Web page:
Monday, November 18, 2013

So You Want to Write a Book Review . . .

Reader's Tip -
 

You finished that book you were reading and you loved it! Hated it! Were totally confused by it! And you know you want to write a review, but how? 

Well, our friends at goodreads have some helpful hints that we'd like to pass along.



Why write book reviews?

Book reviews help books get noticed and gain credibility. As a published writer, you will want to receive reviews to show readers that your book is widely-read and well-received. You will probably give away books and ask for reviews as part of your marketing plan. It stands to reason that if you write positive, honest reviews for other writers, they will do the same for you.

Where are reviews posted?

These days, the answer is ‘lots of places.’ Many writers post book reviews on their own blogs. If you choose to do this, presumably you are reviewing books that will draw readers who will in turn be drawn to your books. You can also post reviews on Amazon, Goodreads, library websites, or submit them to other people’s review blogs. If you really want to get serious, there are a lot of literary journals that accept freelance reviews.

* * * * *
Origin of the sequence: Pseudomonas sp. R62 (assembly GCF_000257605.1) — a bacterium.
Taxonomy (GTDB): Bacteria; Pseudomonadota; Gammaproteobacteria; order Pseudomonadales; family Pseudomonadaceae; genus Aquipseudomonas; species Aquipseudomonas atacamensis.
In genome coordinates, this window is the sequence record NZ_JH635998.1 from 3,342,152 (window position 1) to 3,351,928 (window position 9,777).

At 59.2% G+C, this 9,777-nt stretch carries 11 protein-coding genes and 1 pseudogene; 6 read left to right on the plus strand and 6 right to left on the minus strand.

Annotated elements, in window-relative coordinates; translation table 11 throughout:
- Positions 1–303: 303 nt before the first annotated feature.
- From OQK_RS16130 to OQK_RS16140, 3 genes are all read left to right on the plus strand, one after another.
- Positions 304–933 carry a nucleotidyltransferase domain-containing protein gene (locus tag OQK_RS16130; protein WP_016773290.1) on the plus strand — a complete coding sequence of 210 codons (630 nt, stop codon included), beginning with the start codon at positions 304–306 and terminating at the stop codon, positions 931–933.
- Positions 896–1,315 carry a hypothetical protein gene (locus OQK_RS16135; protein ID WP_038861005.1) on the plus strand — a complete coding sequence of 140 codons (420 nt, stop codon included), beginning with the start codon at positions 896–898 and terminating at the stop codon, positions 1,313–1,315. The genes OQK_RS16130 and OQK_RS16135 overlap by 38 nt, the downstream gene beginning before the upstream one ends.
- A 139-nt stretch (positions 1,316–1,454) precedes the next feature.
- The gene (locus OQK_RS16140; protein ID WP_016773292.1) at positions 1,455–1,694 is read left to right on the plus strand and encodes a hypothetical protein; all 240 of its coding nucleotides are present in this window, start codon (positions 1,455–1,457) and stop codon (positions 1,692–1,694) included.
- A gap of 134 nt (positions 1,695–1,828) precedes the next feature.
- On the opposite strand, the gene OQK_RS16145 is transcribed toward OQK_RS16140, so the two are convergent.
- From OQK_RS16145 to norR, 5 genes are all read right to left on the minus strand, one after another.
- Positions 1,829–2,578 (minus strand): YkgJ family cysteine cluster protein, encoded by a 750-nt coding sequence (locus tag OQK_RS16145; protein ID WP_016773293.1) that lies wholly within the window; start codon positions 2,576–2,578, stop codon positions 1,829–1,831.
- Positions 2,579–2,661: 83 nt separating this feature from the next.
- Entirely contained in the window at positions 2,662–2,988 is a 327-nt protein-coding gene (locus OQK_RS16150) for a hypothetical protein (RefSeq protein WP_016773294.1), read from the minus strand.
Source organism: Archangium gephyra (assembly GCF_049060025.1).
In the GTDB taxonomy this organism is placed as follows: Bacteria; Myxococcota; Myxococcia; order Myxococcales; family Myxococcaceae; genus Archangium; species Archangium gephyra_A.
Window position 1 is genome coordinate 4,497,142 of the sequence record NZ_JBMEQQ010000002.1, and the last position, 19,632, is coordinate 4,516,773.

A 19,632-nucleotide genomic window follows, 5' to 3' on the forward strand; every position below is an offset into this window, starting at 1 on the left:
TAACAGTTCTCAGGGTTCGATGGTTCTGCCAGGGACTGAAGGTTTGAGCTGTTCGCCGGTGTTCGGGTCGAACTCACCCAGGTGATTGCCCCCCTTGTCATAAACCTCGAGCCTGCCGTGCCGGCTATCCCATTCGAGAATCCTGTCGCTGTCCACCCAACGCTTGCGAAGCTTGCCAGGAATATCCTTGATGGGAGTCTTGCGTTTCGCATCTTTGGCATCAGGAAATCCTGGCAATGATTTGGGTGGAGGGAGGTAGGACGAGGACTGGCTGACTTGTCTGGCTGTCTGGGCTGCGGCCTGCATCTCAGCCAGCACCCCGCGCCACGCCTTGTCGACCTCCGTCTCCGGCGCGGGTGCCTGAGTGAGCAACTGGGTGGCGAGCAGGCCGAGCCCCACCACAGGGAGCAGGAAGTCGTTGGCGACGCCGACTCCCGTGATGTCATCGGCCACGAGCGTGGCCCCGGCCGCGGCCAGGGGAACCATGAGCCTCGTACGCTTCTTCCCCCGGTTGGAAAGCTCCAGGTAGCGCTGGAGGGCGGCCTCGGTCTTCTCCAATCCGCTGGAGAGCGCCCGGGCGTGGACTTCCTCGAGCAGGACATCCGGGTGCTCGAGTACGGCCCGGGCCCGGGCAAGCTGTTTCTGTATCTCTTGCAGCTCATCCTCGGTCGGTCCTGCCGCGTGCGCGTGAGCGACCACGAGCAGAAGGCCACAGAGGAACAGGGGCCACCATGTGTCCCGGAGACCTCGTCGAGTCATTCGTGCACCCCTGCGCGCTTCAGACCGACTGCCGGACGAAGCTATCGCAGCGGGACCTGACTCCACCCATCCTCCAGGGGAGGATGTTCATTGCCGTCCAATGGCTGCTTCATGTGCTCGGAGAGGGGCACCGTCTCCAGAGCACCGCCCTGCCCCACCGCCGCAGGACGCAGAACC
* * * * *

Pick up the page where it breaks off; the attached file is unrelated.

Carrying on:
How long are book reviews?

That will depend largely on where you are planning to submit your review. Check for guidelines, and assume that you will write anywhere from 100 to 1500 words. Be succinct, but give enough to serve the purpose of the review.

Points to Consider:

●What if you really don’t like the book? Always write your reviews with integrity. If you honestly don’t like a book, write your review as if you are in a critique session with the author. Use positive words and avoid sarcasm.

●Take time to read reviews written by other readers, but keep in mind that many of them are not professional writers.

●Review the book that has been written, not the book you think the author should have written. For example, don’t criticize a book for being sci-fi instead of a romance. It isn’t fair to criticize an author for failing to achieve something he or she never intended to achieve.

●Choose your words with the same care you would use when writing your own book.

For more information, including a template for crafting that review, click HERE.

We'd add one more point:

Not every book is for every reader. If a book has lots of glowing reviews, but you couldn't stand to read beyond the first chapter, then it's clearly not a bad book, but a book that doesn't suit your tastes. 
It's possible to say that in your review without being nasty toward the author or the reviewers who loved the book. 
Find something positive to say, as well as, what you found to be a negative. Be fair, be balanced, be honest, but always be nice in how you word things.  

Now, get busy on that review!  

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